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Field Support Engineer Jumps In To Serve Customers

Field Service Engineer Jumps in to Serve Customers

Field Service Engineer Jumps in to Serve Customers

In a previous life, Mitch Eldridge was a U.S. Navy Search and Rescue Swimmer, trained to jump out of helicopters to save downed seamen and others in peril. Today, as a Senior Field Service Engineer, he jumps in with both feet to solve problems for Honeywell Business & General Aviation customers.

“My main goal is to be available whenever and wherever customers need me,” said the Dallas-based Eldridge. “We want to show that Honeywell cares about all our customers – big and small – and is willing to go to extreme lengths to solve their issues and keep their aircraft flying. Listening to our customers, solving their problem and following up after the problem is solved – these are the simple steps I live by to deliver great customer service.”

Mitch has an extensive history in the avionics business dating back to his Navy days when he also served as an inflight technician on the venerable H-60 Seahawk. “I’ve been crawling around aircraft for more than 20 years,” he said. “After the military I worked for Dassault in Little Rock, Ark., then worked for the government handling avionics installations on the UH-60 and other platforms during Desert Shield. Eventually I went to work for Associated Air Center in Dallas, where I worked in avionics engineering on Boeing Business Jet conversions and other projects.”

He joined Honeywell in Dallas in 2010 and eventually became part of the Customer & Product Support team. Now he’s on the front lines, going to bat for business aviation operators in Texas, Oklahoma, Louisiana and Arkansas. His customers include AT&T, Exxon, Valero and Honeywell channel partners like Signature and Duncan Aviation.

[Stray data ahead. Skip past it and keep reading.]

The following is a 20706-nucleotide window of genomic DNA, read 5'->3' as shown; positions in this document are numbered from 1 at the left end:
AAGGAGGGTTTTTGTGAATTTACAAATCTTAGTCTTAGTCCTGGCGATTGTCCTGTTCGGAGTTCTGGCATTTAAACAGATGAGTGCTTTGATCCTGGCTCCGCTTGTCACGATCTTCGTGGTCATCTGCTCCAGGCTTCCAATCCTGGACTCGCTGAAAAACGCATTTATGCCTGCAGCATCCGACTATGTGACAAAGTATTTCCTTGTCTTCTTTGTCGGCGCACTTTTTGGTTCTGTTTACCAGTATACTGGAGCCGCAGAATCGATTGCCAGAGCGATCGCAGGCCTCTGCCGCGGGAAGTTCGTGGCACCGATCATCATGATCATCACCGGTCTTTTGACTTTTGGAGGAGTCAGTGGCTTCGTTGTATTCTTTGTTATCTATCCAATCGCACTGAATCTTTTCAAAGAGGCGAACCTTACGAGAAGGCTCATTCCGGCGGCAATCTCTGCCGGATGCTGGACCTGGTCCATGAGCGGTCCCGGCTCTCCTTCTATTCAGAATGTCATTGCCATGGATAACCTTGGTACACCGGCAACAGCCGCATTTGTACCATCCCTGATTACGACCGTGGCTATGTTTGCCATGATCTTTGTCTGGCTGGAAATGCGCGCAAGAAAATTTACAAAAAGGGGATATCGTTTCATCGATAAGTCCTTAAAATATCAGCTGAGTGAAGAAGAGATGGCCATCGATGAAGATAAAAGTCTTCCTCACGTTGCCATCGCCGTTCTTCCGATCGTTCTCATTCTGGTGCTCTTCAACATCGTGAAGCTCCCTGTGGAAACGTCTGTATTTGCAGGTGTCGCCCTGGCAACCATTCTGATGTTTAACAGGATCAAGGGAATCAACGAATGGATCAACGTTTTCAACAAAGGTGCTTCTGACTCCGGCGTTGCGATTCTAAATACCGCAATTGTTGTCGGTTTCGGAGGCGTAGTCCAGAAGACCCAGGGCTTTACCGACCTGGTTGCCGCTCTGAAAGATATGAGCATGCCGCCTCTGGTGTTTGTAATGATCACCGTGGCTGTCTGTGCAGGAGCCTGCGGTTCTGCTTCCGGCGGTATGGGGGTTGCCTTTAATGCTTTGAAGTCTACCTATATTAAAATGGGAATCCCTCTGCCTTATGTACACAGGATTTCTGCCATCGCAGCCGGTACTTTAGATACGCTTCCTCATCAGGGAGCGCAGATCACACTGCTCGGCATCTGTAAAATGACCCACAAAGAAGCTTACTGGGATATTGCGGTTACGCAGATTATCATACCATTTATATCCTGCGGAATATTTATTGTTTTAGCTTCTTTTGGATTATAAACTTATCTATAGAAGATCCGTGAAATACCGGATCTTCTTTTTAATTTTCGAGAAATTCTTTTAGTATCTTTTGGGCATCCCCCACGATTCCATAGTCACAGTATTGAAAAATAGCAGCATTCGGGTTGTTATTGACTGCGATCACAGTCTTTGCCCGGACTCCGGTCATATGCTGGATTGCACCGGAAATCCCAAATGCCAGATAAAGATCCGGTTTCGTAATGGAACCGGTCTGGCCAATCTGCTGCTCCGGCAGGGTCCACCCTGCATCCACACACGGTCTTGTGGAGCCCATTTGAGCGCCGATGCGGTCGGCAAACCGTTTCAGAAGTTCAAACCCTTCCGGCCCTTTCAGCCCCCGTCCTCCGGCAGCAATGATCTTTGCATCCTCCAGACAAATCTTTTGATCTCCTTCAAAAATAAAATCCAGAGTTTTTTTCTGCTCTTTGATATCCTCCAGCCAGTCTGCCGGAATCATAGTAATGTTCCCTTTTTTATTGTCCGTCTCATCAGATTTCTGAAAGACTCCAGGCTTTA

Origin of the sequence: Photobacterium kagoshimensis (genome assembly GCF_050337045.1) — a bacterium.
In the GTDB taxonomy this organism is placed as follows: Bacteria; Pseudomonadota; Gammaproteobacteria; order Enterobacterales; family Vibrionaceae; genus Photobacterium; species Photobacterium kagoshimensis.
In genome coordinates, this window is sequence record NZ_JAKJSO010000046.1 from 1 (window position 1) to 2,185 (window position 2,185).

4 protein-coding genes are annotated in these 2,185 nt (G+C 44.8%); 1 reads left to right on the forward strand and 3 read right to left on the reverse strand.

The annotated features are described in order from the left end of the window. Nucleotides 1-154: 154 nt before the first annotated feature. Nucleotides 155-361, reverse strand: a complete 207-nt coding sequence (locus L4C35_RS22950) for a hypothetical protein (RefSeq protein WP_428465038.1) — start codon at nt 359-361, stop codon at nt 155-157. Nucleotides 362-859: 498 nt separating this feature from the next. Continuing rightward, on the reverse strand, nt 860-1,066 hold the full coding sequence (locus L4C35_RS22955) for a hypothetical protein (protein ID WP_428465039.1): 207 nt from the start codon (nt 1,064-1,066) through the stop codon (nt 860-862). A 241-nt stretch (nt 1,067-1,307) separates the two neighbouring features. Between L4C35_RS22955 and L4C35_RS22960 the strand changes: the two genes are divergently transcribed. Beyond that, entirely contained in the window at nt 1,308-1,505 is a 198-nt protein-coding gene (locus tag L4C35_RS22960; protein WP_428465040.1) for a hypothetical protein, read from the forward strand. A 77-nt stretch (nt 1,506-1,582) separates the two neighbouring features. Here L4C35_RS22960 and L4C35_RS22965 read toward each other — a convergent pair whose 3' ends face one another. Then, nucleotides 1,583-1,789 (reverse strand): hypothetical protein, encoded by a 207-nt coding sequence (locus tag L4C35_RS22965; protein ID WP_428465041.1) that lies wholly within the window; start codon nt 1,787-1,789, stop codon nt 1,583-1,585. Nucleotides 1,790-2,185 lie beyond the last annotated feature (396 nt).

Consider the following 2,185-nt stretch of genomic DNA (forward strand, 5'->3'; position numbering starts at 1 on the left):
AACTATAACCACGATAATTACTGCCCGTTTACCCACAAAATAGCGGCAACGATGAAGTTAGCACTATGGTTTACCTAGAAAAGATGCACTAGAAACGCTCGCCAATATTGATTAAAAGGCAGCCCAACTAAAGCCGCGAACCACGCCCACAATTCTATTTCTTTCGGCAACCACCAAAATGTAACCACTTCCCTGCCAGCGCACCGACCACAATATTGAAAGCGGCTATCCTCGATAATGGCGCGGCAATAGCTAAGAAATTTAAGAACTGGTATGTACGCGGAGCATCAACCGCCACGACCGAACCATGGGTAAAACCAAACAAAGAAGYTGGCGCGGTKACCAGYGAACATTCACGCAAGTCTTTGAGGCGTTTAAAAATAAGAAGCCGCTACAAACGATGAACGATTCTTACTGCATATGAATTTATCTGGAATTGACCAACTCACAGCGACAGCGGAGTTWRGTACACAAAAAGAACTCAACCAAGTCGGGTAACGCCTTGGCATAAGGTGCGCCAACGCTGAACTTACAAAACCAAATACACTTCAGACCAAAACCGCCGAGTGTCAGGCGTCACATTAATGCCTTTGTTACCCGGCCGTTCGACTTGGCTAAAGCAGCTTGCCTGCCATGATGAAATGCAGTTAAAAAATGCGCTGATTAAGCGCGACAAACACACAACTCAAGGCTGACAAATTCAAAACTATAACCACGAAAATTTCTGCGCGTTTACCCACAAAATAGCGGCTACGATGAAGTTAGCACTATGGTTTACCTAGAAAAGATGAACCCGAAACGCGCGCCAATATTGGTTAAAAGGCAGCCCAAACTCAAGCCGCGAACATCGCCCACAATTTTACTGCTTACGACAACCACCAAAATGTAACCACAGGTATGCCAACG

He spends about three days a week on the road, working directly with Honeywell customers, answering questions and building the kind of relationships essential to providing high levels of aftermarket support.

“I am an advocate for our customers,” Eldridge said. “When a customer calls, I don’t just see an airplane or an avionics unit that isn’t working. I see a person with an important job to do and a problem that needs solving. It’s my job to bring all the resources of Honeywell together so we can meet the customer’s needs and get their airplane flying again. It means a lot to our customers to know that I’m in the fight with them.”

Mitch recently heard from a customer who was having their Honeywell Flight Management System upgraded on the company’s only available aircraft. For some reason, the disk containing the essential airline modifiable information (AMI) software wasn’t available for installation, so the aircraft was stuck on the ground at a maintenance center in Colorado.

Sending a physical disk could take days and jeopardize several scheduled flights, so Mitch mobilized Honeywell’s database team in Phoenix and found a way to transfer the data electronically. The whole process – from first phone call to successful download – took about two hours. The result was a very satisfied flight operations manager.

“He was delighted that the Honeywell team came through for him,” Eldridge said. “For him, it was all about knowing there was a friendly voice on the phone, knowing we cared about his problem and knowing we were mustering the right resources and get the job done. For us, it was all about teamwork and bringing together the most knowledgeable Honeywell people to meet customers’ needs. In my world, there’s no better feeling.”